“Jesus Himself began His ministry at about thirty years of age”, says the Apostle Luke (Lk 3.23). Thirty years of age is the age of the sun in its zenith. It is not the rising dawn of maturing youth, nor is it the sunset of looming old age.
Christ was never in danger of becoming old. An elderly Christ would have been an impossibility. He is a sacrificial Lamb—and such a lamb, by definition, can neither be old, lame, or sick. That is why He is young, perfect and sinless. “You are more beautiful than the sons of men; grace was poured out on Your lips” (Ps 44.3).
However, Christ, in His turn, did experience and live through infancy, childhood, boyhood, and adolescence. Thus these phases of human life have been sanctified by the God-Man. Before Christ, it was generally experienced and white-haired old age that could boast of wisdom. Childhood then seemed innocent, but useless. Youth was loud, insolent, and lustful. Adults inclined towards every-day pragmatism and would say that the law of God is good, but would add in a whisper: “We consider the haughty to be successful, and those doing lawless deeds are raised up—they even oppose God and go free” (Mal 3.15).
To this day, we are still affected by all these afflictions because we do not wish to be healed in Christ and by Christ. The Physician has come, and whoever wishes can approach him for healing. But those whose hearts have become insensitive, whose ears hear with difficulty, and whose eyes are closed will not return and be healed (cf. Is 6.10).
Childhood is characterised by weakness of mind and ignorance. Moreover, in relation to godly things it is possible for a person to remain a total child even until advanced old age. Although with the right development, childhood should evolve into adolescence. And in the hands of that adolescent there should be a Book.
According to Jewish tradition, a boy who turns thirteen becomes a “son of the law”. In the presence of adults and His parents (whose attendance is essential) he reads from the Torah, the Book of the Law. From this moment on, he is considered to be an adult and should fulfil all the commandments. Childhood, together with its ignorance, is over.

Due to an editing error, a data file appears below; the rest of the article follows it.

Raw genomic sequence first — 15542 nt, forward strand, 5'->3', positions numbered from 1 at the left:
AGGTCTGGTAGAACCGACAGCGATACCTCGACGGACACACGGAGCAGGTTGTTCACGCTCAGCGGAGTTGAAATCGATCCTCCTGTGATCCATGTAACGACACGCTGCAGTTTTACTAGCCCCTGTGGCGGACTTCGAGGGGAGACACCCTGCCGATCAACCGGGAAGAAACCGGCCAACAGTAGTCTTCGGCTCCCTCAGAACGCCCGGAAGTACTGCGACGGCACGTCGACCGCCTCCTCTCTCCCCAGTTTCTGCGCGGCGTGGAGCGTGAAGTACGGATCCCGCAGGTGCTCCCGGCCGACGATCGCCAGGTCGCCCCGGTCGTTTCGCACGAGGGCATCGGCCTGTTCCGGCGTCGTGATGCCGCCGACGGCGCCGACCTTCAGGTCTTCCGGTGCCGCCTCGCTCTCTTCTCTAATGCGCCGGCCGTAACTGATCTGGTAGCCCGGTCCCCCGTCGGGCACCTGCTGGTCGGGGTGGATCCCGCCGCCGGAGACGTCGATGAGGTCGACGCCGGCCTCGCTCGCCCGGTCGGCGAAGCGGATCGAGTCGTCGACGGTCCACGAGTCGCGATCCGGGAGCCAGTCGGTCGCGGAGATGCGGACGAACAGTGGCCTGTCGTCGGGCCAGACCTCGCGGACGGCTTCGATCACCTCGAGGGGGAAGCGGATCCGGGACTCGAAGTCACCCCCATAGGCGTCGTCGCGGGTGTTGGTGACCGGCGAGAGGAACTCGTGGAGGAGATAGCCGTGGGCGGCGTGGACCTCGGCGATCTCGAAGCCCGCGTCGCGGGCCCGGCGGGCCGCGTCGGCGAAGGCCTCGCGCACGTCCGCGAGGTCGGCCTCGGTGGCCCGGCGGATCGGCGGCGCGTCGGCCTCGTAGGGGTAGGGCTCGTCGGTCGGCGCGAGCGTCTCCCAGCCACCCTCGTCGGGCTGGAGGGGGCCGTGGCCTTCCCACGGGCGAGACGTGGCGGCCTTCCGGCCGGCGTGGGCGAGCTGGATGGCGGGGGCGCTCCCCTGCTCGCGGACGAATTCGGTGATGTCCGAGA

It is at this precise moment in his life that we see the youth Jesus in the temple of Jerusalem—when he was twelve years old; that is, just a year before coming of age. He does not engage in preaching, for he has not reached the required age (30 years) that would give him the right to do so. However, he sits “in the midst of the teachers, both listening to them and asking them questions” (Lk 2.46). He is the eternal Word or Logos, who came into the world in order to deliver us from our il-logic-ality, our irrationality. For the moment, His age according to the flesh demands that he be silent, and he is indeed silent. However, even when silent he is able to heal human nature. Jesus was an infant, and therefore infant sanctity is possible. He was a youth, and thus sanctity at that age is possible too, as well as for adults.
Youth is heated and passionate. “Flee also youthful lusts,” says Paul to Timothy (2 Tim 2.22). Youthful lust is produced by the excessive energy of blooming, healthy flesh—a surfeit of vigour over life experience.
However, there was no lust in Christ. Not because he restrained His flesh by abstinence, but because His sinlessness is rooted in His divine nature. The reason he became our brother and adopted us to His Father is so that the qualities of His own character—wisdom, humility, and purity—could be communicated to us, His numerous relatives, through faith and grace.